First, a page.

Erotic depictions of women in drawing, painting, sculpture and photography from the dawn of man to the present.

Tuesday, February 14, 2012

Engaged Venus: The Betrothed by John William Godward

The Betrothed (1892)


As it's Valentine's Day today we thought we would go for a nice, romantic image.  Agent Triple P attended an event at the Guidhall Art Gallery last night where they have a small but significant collection of Pre-Raphaelite and classicist paintings.  Latterly most of these have been buried in the basement but we were pleased to see that they have now been restored to the main floor once more.

Of these, Triple P's favourite is The Betrothed by John William Godward which was painted in 1892 whilst he was living in Chelsea; one of sixteen paintings he produced that year.

A typically langorous Godward girl contemplates her engagement ring in an equally typical marble-ous Mediterranean setting.  This painting marks the first appearance in one of Godward's paintings, of the spotted stola around her hips.  It would appear in many more of his pictures, which makes you wonder whether it was an actual piece of costume from his studio.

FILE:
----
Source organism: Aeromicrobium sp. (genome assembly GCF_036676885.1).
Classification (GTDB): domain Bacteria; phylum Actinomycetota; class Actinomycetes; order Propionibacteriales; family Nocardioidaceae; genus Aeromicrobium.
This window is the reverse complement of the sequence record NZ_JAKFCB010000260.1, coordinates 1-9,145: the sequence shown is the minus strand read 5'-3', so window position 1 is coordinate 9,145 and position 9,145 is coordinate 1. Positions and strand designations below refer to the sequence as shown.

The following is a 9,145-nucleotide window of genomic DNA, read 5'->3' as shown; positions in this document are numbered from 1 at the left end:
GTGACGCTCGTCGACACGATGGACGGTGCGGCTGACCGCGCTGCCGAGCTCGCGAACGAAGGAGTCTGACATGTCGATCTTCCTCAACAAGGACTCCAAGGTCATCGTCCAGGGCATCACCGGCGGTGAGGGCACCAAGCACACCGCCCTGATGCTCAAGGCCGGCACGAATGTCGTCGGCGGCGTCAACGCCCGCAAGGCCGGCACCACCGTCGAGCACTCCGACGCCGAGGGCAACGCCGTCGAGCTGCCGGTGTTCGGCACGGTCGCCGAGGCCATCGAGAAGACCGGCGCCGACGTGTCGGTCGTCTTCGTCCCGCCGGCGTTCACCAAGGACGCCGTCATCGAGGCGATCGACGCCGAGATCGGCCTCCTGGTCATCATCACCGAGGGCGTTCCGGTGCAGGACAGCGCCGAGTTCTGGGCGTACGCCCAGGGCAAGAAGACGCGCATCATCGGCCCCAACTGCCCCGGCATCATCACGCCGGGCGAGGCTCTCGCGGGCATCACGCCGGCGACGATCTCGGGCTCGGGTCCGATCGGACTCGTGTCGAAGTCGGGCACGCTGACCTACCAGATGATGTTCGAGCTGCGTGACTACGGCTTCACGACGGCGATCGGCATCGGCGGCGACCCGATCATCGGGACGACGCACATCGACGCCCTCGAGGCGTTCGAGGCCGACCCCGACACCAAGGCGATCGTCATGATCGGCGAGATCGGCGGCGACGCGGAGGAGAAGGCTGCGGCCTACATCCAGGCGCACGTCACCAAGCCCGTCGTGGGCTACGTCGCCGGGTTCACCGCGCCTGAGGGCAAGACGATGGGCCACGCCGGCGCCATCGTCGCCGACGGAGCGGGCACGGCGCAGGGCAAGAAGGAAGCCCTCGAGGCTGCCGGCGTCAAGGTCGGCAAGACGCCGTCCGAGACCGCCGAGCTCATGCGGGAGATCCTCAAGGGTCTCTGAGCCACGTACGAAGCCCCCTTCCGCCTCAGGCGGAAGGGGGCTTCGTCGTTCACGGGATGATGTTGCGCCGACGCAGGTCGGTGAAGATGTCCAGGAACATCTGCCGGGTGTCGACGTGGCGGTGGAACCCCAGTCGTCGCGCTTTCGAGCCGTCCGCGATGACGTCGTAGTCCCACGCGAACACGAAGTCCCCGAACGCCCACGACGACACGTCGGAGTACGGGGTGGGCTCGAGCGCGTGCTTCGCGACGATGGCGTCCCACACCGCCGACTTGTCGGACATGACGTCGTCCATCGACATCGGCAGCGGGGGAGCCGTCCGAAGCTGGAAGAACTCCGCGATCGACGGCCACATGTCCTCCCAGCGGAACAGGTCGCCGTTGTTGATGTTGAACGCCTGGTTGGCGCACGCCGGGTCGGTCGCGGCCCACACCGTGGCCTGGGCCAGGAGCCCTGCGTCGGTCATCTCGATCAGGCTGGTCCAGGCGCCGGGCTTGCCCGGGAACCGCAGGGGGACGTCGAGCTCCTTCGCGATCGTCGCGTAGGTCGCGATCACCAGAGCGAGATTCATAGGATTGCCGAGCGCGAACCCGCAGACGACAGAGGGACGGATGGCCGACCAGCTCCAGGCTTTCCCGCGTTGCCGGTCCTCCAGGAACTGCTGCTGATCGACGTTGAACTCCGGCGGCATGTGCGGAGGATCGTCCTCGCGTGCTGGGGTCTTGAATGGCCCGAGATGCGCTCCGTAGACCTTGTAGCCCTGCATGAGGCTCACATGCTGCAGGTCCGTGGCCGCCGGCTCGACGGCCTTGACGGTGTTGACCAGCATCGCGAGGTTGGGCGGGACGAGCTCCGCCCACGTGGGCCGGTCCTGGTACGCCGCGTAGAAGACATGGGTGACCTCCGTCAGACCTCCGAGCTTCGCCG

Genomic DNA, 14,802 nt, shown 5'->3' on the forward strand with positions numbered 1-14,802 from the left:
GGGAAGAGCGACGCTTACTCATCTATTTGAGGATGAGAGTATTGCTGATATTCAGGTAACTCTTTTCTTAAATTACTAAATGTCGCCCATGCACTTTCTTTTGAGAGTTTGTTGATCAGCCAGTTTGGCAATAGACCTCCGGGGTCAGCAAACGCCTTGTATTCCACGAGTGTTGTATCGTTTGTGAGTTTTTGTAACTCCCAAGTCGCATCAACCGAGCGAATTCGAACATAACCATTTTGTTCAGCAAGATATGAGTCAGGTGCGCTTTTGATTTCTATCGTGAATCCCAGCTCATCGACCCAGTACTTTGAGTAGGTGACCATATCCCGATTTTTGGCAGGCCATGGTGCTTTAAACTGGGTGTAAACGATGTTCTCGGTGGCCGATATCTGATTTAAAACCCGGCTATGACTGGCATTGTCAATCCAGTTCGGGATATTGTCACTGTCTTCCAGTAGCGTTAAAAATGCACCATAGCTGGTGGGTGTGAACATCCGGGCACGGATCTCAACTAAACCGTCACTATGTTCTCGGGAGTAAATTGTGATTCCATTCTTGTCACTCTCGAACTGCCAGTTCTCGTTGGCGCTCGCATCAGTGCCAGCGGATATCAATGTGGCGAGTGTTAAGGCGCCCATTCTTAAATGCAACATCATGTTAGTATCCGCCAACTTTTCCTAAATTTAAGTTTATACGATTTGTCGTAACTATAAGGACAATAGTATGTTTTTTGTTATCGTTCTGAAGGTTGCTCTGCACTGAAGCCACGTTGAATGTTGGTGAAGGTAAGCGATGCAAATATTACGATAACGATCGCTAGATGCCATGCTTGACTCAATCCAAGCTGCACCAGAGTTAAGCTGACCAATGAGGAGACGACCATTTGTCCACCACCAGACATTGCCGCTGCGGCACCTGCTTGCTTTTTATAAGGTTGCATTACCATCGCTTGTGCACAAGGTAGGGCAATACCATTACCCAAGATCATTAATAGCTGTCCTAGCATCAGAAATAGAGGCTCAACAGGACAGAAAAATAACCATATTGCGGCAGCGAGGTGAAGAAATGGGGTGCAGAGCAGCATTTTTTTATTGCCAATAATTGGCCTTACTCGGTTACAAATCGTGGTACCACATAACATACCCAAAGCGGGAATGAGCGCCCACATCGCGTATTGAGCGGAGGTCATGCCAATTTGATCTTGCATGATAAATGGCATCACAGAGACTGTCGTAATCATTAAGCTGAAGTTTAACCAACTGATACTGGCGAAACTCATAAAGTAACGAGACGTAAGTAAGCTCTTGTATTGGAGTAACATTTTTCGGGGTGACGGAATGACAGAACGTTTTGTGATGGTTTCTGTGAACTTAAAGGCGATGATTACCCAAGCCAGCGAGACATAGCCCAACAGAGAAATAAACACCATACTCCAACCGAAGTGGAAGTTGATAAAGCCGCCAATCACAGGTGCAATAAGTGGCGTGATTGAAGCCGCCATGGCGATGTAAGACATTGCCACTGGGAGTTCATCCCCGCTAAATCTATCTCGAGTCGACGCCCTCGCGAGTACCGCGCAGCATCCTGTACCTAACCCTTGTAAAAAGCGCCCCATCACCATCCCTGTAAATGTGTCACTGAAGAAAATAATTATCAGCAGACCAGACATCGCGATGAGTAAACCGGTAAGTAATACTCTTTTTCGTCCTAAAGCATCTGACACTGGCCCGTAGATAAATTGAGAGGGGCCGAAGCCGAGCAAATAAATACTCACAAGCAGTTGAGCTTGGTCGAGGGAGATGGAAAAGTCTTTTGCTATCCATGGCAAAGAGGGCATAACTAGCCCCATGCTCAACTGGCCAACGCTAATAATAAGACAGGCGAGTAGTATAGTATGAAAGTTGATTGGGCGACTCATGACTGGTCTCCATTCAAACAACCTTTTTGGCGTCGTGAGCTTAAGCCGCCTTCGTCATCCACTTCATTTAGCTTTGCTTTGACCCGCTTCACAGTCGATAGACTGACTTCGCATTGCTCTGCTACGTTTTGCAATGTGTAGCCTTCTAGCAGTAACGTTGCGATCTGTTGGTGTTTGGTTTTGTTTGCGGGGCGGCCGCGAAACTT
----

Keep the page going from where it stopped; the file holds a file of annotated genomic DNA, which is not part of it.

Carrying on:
Sir Harry Vanderpant

This was also the first of Godward's paintings that ended up in a major gallery. It was bought by Sir Harry Sheil Elster Vanderpant (1866-1955), later the Lord Mayor of Westminster, who gave it to the Guildhall Art Gallery in 1916.

It's quite a small painting, just 24 inches across, but confers the idea that she is thinking about her man extremely well.  Godward has rendered the leopard skin superbly in this.

4 comments:

  1. Very sweet pick for a romantic day. He did indeed capture her dreamy thoughts in her facial expression extremely well.

    ReplyDelete
  2. His name was really VanderPANT??

    And Godward is a pretty amusing one, in the context!

    Hugz, Justine
    devifemme.livejournal.com

    ReplyDelete
  3. Sir Harry Vanderpant had been the Lord Mayor of Westminster and was also an extremely generous Almoner and Donation Governor to Christ's Hospital; both the girl's school in Hertford and the boys in Horsham ( school now co-ed in Horsham and the Hertford site closed).Late Headmistress Miss Dorothy Ruth West stated in her autobiography "Half to Remember" that Sir Harry was especially interested in the red-headed girls at the school, always noticing those who had left and those who were new ! This painting, therefore, was clearly to his taste.

    ReplyDelete
  4. Alexandra, thanks for that! I first became interested in paintings from this period because I had a red-headed girlfriend who pointed out that a disproportionate number of the girls in late Victorian and early Edwardian pictures were red-heads! Obviously even at the time there were aficionados too!

    ReplyDelete